What Happens to Unlicensed Daycare Providers?

By Danielle Langberg
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Anyone running child-care services, whether it be in or outside of a family home, must obtain the required licenses in order to show they meet all state and federal health and safety standards. Established child day cares that do not obtain license or who violate requirements are subject to a variety of penalties ranging from warnings to fines and in some cases even jail time. Licensing and the inspections that go along with keeping a license help to ensure that children are receiving the safest care possible from qualified caretakers.

Licensing Requirements

In-home day cares where more than two unrelated children are being watched for more than four hours a day are required to be licensed by the state in which they operate. Likewise, day-care centers employing several staff members and caring for numerous children on a regular, all-day basis are required to procure a license through the state.

Regulations

States are responsible for creating and enforcing regulations to govern the operation of child-care homes and centers. These regulations are meant to ensure that supervision of children, equipment and materials condition, discipline, education of staff, child-to-staff ratio and sanitation procedures meet the needs of the children attending the center. Some regulations such as child-to-staff ratio differ from state to state so caretakers must be vigilant in finding out the requirements of the state in which they wish to operate.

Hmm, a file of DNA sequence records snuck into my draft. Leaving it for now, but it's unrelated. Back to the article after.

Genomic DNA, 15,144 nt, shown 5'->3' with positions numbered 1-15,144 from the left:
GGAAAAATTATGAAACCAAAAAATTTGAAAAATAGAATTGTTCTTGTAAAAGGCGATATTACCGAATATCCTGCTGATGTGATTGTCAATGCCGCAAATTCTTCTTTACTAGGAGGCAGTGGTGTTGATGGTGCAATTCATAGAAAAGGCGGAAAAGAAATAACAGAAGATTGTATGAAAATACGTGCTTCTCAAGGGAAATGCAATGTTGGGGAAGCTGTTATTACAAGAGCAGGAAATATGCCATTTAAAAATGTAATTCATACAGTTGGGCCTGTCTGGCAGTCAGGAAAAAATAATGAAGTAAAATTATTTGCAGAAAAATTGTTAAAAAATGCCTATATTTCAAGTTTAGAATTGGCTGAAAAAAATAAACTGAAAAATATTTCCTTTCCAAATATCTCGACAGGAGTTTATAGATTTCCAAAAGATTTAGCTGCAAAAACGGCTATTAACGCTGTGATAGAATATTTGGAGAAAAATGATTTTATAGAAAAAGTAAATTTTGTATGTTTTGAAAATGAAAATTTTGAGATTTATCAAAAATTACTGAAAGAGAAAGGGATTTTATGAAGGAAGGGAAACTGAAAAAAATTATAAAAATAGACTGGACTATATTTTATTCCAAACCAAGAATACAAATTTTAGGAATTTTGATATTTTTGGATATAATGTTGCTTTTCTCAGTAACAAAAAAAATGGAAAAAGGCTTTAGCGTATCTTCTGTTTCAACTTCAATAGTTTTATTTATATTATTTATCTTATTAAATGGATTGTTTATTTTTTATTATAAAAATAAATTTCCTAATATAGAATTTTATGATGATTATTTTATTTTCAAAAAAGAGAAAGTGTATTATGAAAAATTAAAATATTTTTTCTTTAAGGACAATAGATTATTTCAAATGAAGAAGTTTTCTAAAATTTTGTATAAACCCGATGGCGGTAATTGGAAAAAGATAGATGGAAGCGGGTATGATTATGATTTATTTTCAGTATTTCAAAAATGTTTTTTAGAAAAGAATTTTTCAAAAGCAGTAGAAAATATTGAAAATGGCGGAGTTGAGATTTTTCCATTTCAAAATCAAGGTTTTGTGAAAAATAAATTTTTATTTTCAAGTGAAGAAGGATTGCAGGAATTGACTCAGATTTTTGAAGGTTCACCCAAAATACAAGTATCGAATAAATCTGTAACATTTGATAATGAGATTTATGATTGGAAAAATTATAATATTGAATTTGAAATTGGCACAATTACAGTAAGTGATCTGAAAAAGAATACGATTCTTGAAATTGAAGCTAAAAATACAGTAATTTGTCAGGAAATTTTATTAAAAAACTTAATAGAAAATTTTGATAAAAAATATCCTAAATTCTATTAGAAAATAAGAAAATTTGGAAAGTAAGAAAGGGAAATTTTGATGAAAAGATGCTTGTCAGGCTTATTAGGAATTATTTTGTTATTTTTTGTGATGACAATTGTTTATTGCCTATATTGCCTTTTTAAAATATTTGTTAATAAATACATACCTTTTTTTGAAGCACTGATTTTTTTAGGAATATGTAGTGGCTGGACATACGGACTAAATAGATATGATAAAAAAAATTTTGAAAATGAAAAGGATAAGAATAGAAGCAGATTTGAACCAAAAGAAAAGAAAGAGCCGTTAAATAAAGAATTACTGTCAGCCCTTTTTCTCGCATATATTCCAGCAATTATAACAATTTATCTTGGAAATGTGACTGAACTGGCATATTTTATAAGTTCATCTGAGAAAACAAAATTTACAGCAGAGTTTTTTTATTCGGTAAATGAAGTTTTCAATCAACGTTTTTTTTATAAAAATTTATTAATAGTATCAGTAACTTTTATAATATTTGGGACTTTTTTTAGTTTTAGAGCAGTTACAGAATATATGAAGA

Fines

The House Committee of Human Services and Correction levies monetary penalties on family home day cares that violate licensing requirements. Prior to the April 5, 2011, amendment relating to unlicensed child care, the maximum monetary penalty for each violation of licensing laws was $75, but the House passed the amendment doubling the fine to $150.

Stiffer Punishments

Day cares that repeatedly fail to meet licensing requirements or violate regulations that jeopardize their ability to maintain a license are subject to being closed down until standards for safe care are met and/or licenses are obtained.

About the Author

Danielle Langberg has worked as a technical/freelance writer since 2008. As a technical writer she developed internal documents as well as promotions and advertising materials. Langberg has a Master of Arts in English literature, composition and technical writing from LaTech University.